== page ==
Ash, still in full blown left-wing campus protestor mode, declares the study system at Pokemon Tech "a violation of students' rights that must stop immediately -- if not sooner!" and demands to know who the leader of this practice is. Joe produces the picture of a girl -- a beautiful dark-haired girl named Giselle. Ash and Brock immediately begin slobbering over her, the latter of which is no surprise at all ("she can violate my rights" -- always been a fan of jailbait, eh Brocko?), but the former has never shown any interest in girls before, and Misty is pissed. "Hey!" she roars, "if she's making your life so miserable how come you're carrying her picture around?!" "I hate the way she treats us, but I like the way she looks," Joe replies; speaking for all men everywhere. "Yeah," adds dumb-Ash, clearly not having enough sense or experience with women to know when not to speak up. "Not like some other girls that treat you bad and look even worse..."
Well, that's done it. Misty unleashes her full uncontrolled wrath on Ash, Brock, and Pikachu (although Brock manages to continue to stir his batter), promising to "find this little witch and straighten her out!" (Oh, aren't you naughty 4Kids!) And thus our hot-headed heroine stomps off in the direction of Pokemon Tech.
But even as Misty prepares to dole out some ginger justice to an unexpecting Giselle, the true heroes of Pokemon gather on a nearby hill, and reminisce on what Bruce Springsteen would refer to as their "Glory Days." Yes apparently Jessie and James of Team Rocket are actually alumni, er rather, former students of Pokemon Tech. You see, they never graduated, having received "the lowest scores in the history of the school." Gotta love that backstory. It's no surprise that James, the scion of a prominent Southern family, should attend a prestigious boarding school, but I have to believe Jessie was there on some kind of affirmative action scholarship, since her family was literally so poor that they ate snow for food. (Their friendship all makes sense now: James was the sensitive gay kid that got bullied by Mitt Romney at prep school, and Jessie was his petty bitch best friend!)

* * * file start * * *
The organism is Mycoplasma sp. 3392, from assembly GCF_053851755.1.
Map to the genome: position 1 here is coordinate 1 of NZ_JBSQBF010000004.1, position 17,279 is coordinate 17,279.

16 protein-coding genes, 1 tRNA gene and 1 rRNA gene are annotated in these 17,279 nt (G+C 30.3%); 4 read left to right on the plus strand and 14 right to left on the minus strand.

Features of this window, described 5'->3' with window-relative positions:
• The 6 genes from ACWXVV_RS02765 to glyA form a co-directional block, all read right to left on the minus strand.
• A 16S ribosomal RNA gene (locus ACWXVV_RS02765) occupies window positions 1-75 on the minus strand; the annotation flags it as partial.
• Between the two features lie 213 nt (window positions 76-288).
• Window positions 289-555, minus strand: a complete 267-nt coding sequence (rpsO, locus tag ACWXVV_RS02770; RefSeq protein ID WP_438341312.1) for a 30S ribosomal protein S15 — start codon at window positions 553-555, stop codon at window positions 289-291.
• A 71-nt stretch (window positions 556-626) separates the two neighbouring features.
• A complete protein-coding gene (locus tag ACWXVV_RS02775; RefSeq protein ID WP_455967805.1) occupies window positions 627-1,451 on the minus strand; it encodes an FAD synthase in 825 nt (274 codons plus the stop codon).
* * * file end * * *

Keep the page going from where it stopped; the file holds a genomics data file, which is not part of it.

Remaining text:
The scene shifts back to the Twerps and Joe, who exit an elevator into some kind of arcade machine computer lab. More importantly, Brock's bowl of batter has mysteriously vanished. Joe explains that Giselle usually trains down here, but she probably won't care about whether she wins or loses in any one battle, because it's the "skill" of a trainer that matters (sounds like a cop-out). Ash brushes him off indignantly, taking the opportunity to brag about all two of his gym badges. This fails to impress Joe. As the top student in the Beginner Class, Giselle has a status of someone with at least three badges, even lowly Joe believes he should beat a trainer with only two. This, in turn, makes Misty angry, and-
Are we just not having crepes then?!?!
...Ahem, yes. Anyway, Joe dismisses Misty's boast of training in the Cerulean Gym, declaring that he always wins on the simulator -- and then quickly smacks down a virtual Starmie with a Weepinbell to prove his point. Misty is unimpressed by the boy who apparently does nothing but play Pokemon video games all day, "this is real life!" she declares -- time for a Pokemon battle! Misty brings out her "real life" Starmie to battle Joe's Weepinbell, and dispatches it with one decisive Water Gun.
Joe can't believe that a life of playing video games hasn't prepared him to function properly in the real world, and it is at this precise moment that Giselle makes her appearance, flanked by Joe's fraternity brothers. She scolds him for embarrassing the school (a crime that could probably get you the death penalty in Japan), and meanwhile Brock and Ash come across red in the face. "She's really pretty..." our dim-witted hero drools. So while Misty's eye twitches irritably, Giselle #humbleBrags to the gathered audience how lucky and fortunate she is to be attending the prestigious Pokemon Tech and have people fawn over her and call her a star, etc. But despite knowing she is God's personal gift to the human race, she is still "just Giselle!" Spying from an outside tree, Jessie posits, "I think she's even more conceited than we are!" "Yes," adds James, coming over with a bad case of doe-eyes, "but she's awfully cute!" Goodness gracious, Giselle must be hot if even James and Ash are noticing!